I think the book you're referring to was edited by Lidell Hart and the generals interviewed were Warlimont, Ewald von Kleist, Bodo Zimmerman, Hans Spiedell, Sepp Dietrich, Heinz Guderian and several others. If it is, it came out in several formats during the fifties and sixties, I think one title was "The German Generals Speak."

There were a number of books along those lines after the war, most made possible through deals cut by Lidell Hart.

The only negative point about some of them, for example Guderian's book "Panzer General," are occaisional inserts obviously not written by the German aurthors. Guderian, for example, credits Fuller and Hart for inspiring his armored warfare concepts. This is blatantly untrue. His book from the mid-thirties, "Achtung Panzer" came out of a study he'd made of Germany's 1914 cavalry advances in Belgium and it's subsequent use in early 1915 before the entire front became totally entrenched.

Aside from that occasional corruption I think nearly all of the entries did truly represent statements made by those German commanders.

Hitler's reasoning was, to say the least, difficult to fathom. After ranting endlessly about wanting Lenningrad destroyed, made uninhabitable, etc., he refused to allow the Finns to open Lake Ladoga (which was higher than the city) and flood the place early in 1942.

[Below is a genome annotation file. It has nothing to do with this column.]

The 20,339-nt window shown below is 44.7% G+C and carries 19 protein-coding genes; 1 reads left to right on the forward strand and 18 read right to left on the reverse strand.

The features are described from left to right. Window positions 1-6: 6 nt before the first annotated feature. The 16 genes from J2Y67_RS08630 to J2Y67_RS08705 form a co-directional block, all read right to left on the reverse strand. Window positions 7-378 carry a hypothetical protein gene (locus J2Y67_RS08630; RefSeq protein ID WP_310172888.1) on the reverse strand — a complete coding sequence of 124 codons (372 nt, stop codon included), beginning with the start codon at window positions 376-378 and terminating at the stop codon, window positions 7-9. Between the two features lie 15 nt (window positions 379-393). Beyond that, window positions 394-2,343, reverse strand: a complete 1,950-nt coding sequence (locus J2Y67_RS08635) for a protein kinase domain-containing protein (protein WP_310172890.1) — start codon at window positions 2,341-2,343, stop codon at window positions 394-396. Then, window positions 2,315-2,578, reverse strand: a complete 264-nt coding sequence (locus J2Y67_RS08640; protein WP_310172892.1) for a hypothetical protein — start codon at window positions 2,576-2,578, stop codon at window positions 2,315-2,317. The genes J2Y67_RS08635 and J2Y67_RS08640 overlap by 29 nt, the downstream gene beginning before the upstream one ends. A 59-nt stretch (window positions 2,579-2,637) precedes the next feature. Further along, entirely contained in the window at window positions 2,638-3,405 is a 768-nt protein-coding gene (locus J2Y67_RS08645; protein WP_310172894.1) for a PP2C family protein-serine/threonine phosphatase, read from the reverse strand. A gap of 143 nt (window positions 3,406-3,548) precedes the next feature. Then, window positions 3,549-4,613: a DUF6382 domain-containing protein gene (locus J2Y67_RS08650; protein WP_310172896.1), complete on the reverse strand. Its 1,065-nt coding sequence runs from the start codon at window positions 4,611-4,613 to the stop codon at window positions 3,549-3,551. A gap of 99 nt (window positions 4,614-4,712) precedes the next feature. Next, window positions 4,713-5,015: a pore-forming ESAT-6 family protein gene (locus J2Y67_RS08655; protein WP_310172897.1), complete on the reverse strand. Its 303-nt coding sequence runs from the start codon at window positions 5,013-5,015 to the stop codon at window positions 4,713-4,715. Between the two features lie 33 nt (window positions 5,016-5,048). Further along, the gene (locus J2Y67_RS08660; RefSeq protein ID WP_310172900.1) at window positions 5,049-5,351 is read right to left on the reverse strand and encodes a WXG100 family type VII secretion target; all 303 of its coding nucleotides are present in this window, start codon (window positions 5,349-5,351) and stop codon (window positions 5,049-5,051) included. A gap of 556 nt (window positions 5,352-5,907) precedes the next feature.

[ March 26, 2003, 08:39 AM: Message edited by: JerseyJohn ]

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In 'The 42 Days' the author (the name escapes me right now) indicates that Guderian had a contact in London who made sure that Guderian received translations of English books on Tankwarfare as soon as they were published,to further expand his ideas on the use of panzers.

Glad to see you still VERY active JerseyJohn ;)

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Good to see you posting. Thanks for that piece of info, perhaps Guderian was more influenced by them than I realized and just didn't mention it when writing in the thirties. Although I think his concepts far exceeded anything Fuller or Hart wrote prior to that time. smile.gif

[ March 27, 2003, 11:18 AM: Message edited by: JerseyJohn ]

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Thanks for the info. The book I read was in German and by a German historian...though "The German Generals Speak" sounds like a "coming home" present for myself!

I'm assuming that book was originally in English and was written by BL Hart, yes?

The book I'm thinking of cites comments by the officers, but doesn't quote them at length. I'll see if I can get a title on my next call home.

Thanks again for the info!

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Thanks for making me remember that old relic. It's probably out of print but these things have a way of being revived. The book I was thinking of had individual chapters for each general with a brief bio of each. Lidell Hart wrote the introduction and added footnotes. I was a teenager when I read it and for years the idea lingered in my head that Sepp Dietrich had been a pretty decent guy, I mean, he seemed likable enough in his chapter! smile.gif

Another good book you can probably get easily in Germany, if you haven't already read it, is Albert Kesselring's memoirs.

[ March 26, 2003, 03:47 PM: Message edited by: JerseyJohn ]

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Well Gentlemen.

I've been studing the effects of gas, whichever type, and it doesnot do what you read in the news media.